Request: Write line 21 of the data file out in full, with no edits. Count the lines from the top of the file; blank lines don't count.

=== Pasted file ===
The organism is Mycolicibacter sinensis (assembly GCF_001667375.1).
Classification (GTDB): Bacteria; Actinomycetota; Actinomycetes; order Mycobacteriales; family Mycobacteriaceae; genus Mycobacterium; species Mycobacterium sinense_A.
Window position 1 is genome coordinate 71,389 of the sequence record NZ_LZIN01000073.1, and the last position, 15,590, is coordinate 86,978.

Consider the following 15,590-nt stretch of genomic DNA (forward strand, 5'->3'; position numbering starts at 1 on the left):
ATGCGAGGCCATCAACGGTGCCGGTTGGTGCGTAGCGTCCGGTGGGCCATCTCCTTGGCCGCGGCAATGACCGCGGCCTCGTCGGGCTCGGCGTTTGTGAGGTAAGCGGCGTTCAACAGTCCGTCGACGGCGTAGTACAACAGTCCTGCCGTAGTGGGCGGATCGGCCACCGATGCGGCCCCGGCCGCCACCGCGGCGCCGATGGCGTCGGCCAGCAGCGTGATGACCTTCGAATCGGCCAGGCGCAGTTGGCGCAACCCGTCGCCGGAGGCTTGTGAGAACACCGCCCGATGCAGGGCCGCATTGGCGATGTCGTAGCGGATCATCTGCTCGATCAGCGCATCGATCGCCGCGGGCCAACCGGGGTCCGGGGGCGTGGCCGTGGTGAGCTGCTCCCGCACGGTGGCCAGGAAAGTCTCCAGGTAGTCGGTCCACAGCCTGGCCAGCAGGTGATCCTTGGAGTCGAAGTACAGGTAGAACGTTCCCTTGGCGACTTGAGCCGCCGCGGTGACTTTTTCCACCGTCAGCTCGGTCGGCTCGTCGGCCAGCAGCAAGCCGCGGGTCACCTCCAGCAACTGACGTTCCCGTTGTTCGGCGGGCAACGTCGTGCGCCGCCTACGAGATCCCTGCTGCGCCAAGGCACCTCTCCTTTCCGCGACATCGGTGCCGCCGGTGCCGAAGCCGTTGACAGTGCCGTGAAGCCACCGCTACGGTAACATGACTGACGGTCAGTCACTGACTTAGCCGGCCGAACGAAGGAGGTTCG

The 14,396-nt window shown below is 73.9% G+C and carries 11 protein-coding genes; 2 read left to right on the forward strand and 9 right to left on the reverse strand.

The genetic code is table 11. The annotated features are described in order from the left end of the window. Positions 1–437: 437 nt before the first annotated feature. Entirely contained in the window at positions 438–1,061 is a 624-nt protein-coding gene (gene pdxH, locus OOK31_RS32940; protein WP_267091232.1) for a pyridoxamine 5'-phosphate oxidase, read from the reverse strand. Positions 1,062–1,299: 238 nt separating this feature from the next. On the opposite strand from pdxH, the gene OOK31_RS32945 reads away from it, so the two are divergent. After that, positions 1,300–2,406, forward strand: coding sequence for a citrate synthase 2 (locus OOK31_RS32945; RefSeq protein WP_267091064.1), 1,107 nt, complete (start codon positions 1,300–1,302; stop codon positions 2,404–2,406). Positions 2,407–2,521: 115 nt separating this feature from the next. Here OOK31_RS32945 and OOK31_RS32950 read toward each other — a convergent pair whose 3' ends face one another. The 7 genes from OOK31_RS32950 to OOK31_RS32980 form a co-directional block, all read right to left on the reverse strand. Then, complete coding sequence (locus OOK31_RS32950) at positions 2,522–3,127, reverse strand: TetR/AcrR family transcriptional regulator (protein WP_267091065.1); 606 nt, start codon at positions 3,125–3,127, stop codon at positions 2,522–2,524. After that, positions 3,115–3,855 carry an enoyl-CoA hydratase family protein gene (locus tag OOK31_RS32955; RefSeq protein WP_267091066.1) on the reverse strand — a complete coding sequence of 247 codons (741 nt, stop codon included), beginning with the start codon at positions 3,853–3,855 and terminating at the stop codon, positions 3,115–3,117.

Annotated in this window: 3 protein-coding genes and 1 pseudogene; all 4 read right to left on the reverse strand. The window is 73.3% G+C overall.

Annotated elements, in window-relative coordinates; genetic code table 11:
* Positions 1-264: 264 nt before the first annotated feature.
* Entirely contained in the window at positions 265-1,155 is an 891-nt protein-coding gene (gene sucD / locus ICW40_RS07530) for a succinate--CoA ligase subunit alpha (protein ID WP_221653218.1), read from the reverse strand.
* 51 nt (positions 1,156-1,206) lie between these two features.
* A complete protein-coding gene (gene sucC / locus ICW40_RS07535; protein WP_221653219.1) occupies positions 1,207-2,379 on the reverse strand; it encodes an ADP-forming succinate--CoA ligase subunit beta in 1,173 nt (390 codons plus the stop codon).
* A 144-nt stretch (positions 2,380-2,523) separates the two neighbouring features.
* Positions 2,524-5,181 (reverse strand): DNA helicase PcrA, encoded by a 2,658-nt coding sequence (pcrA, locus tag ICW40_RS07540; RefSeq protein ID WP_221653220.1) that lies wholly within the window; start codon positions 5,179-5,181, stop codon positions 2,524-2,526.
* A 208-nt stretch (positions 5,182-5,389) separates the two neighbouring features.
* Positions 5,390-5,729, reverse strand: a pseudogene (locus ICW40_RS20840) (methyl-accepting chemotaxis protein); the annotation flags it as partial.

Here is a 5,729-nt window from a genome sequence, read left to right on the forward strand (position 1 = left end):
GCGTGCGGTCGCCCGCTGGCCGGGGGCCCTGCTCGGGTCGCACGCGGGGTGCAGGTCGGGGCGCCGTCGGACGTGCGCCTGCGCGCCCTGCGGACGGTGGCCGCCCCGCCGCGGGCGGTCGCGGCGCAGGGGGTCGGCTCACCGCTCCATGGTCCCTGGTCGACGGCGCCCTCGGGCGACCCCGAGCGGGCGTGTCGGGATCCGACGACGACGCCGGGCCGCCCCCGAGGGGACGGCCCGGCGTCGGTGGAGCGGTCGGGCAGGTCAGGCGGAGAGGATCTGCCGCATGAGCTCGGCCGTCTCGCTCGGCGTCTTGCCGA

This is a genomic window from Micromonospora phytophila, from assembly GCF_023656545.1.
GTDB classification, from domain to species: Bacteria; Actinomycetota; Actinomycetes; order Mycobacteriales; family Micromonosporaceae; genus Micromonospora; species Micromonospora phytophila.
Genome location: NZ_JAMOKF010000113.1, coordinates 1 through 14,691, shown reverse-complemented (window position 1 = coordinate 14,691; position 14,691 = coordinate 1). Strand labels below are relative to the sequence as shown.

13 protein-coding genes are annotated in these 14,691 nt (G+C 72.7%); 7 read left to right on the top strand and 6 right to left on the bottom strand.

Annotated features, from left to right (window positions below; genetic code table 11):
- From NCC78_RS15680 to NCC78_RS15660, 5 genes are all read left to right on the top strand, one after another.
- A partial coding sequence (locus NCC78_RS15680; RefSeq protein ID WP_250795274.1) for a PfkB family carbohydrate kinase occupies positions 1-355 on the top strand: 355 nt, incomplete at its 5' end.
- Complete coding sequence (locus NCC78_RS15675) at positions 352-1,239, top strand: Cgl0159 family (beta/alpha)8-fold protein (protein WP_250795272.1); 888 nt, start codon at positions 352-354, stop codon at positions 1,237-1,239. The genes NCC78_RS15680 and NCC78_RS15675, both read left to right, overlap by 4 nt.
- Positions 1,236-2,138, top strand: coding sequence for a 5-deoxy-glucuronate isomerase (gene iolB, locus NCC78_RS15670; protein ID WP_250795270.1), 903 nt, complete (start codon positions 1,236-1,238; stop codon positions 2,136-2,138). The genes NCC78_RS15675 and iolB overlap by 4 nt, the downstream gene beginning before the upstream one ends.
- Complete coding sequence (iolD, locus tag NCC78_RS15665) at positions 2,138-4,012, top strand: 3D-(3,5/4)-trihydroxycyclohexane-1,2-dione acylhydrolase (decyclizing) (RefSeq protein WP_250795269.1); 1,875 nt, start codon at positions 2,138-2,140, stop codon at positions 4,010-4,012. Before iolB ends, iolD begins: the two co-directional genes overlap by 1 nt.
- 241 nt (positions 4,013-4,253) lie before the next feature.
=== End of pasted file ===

GTDB classification, from domain to species: Bacteria; Actinomycetota; Actinomycetes; order Mycobacteriales; family Micromonosporaceae; genus Micromonospora; species Micromonospora phytophila.